The Tops in Touring: Road Cycling's Best Spots

Drink in Tuscany by Bike

There are those who say that humankind has reached its peak—culturally, artistically, intellectually, gastronomically—in the northwest Italian province of Tuscany. And who would argue? Florence may have more great art and architecture per capita than any city in the world, and the surrounding countryside is an idyllic expanse of rolling hills, vineyards, winding country lanes, plush villas, centuries-old farmhouses, and villages where old men still sit around the piazza playing checkers and drinking coffee on Sunday mornings. It's the kind of simple yet highly cultured place where the village baker also happens to be an accomplished opera singer. (Does your village baker sing opera? Do you even have a village baker? Do you even have a village?) Many an American has returned from Tuscany with the feeling that, for the first time, they have glimpsed life the way it ought to be lived.
A bicycle may be the ideal way to see Tuscany. For the most part, the roads are lightly trafficked, though on weekends you may be buzzed by a peloton from the local cycling club out on a brisk century ride. In the open air, you'll smell the camomile, fennel, and witches broom and hear the trickle of streams and the churchbells. At the same time, one can cover plenty of ground—the ancient walled city of Siena to Arezzo is one day's ride for a fit, ambitious rider.

But walking is a close second. Tuscany is laced with foot-trails and farm roads that will take you though the same astonishing landscape at a more leisurely pace.
Practically Speaking
Independent cycling is easy: just pick a back road on the map and start pedaling. It's virtually impossible to go too far wrong. Walking on your own is a bit more problematic. Since this is not really a wilderness area, there are few designated hiking trails as such. Instead, you'll stroll along farm roads and neighborhood footpaths that may not appear on maps. You're much more likely to wander around and get lost on foot—but isn't that part of the fun?
Tuscany is geared for visitors; most towns and many villages have hotels, and the countryside is dotted with villas and cottages with rooms available. Don't expect to get off cheap, however. Modest guesthouses and small village hotels typically run $75-100 per night for a double, while the fancier villas can go $300 a night. Superb food is of course another highlight of Tuscany; it seems that every tiny hamlet has a superb restaurant. Again, it ain't cheap. Figure $10-25 for lunch, $20-40 for dinner at your typical neighborhood eatery. If you're inclined to go upscale, the sky's the limit.
If you're taking your family or a small group, rental villas, also called agriturismos, are everywhere in Tuscany, with prices typically running from $800-$1500 per week. (For on-line listings, search "agriturismo.") Rental villas are a better option for hikers than cyclists, who will have to content themselves with riding day loops. If you're cycling, check that your villa is not located near a main highway, or at the end of a mile-long rutted dirt road. Also, beware of July and August, when prices are highest, and crowds are biggest. (Also, many shopkeepers close up in August to go on holiday.).
If you're inclined to travel with a group, there is a plethora of choices. Virtually every tour company that runs European hiking and/or biking trips features Tuscany as a destination. Prices range from about $150 per person per day for camping or two-star minimalist trips to $500 plus a day for a super-luxe excursion with the likes of Butterfield & Robinson or Abercombie & Kent. (What is it with these double-name outfits?) About $200-250 a day is typical.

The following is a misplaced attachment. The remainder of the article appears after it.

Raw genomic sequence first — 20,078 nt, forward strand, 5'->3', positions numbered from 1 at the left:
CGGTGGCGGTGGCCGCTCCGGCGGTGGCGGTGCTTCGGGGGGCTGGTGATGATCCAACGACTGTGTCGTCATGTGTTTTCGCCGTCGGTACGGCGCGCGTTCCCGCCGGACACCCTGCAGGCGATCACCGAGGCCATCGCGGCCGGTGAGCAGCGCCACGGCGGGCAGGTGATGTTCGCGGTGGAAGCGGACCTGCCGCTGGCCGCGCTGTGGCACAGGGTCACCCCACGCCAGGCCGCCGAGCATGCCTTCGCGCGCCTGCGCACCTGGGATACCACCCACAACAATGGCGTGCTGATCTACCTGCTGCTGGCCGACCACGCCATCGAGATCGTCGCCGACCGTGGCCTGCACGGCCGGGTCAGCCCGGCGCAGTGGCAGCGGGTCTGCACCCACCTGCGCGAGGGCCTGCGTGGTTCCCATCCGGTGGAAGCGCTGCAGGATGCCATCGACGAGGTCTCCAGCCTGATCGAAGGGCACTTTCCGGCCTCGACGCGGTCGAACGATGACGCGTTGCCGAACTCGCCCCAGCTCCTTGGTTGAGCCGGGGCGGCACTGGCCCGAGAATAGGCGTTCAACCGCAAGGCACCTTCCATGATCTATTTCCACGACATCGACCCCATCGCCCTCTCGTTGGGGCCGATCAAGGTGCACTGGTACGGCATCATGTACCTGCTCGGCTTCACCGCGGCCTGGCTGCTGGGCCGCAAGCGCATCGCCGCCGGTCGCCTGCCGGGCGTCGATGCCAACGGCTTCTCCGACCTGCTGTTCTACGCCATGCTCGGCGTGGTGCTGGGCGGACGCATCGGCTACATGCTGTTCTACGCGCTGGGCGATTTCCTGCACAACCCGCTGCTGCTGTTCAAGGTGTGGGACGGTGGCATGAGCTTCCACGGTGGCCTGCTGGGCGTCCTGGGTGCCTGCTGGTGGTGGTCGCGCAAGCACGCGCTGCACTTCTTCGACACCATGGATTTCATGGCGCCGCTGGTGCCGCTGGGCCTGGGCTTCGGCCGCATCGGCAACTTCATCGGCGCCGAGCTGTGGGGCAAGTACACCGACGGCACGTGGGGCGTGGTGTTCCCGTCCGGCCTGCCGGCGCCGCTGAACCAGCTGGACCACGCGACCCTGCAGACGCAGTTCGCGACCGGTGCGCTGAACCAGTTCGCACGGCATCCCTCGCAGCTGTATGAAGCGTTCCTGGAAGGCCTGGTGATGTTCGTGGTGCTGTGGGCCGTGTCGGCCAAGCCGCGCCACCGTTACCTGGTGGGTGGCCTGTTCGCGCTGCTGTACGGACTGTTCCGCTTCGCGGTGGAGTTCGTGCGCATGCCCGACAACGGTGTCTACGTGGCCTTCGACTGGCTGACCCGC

Below are two of Europe's major cycling tour operators, but there are loads out there. If you go with a less-reputable outfitter, request a client list and get some opinions from people who've gone, and remember to inquire on their cancellation policies and maximum number of cyclists per group.
Backroads (801 Cedar Street; Berkeley, CA 94710; 1.800.GO.ACTIVE; is the Microsoft of bicycle touring. The company has the nicest catalogs, the shiniest vans, and one of the largest tour selections worldwide—28 countries in all. If you're looking for a reliable trip that offers high-quality accommodations, easy pedaling, and a top-notch van-shuttle service, Backroads is an obvious choice, but this kind of quality will carry a high price tag. Also, be sure to get a firm quote on the number of people in each group; their popularity means that sometimes the numbers can swell to up to 20 riders.
Euro-Bike & Walking Tours (212 Sycamore Road; Dekalb,IL 60115; 1.800.321.6060; is a bit like a bicycle supermarket: Pick a place in Europe and they can take you there. All guides are multilingual, and they really know their way around. Founded in 1974, Euro-Bike Tours has one of the strongest track records in Europe, with well-chosen itineraries and reasonable prices. Accommodations are very good, but not super-luxurious. The cuisine never disappoints, however—one reason why Euro-Bike enjoys many repeat customers.

David Noland is a full-time professional freelance writer specializing in adventure travel, sports, and science. His book, Travels Along the Edge , published in 1997 by Vintage Books, is now in its fourth printing.

Published: 30 Nov 1999 | Last Updated: 15 Sep 2010
Details mentioned in this article were accurate at the time of publication


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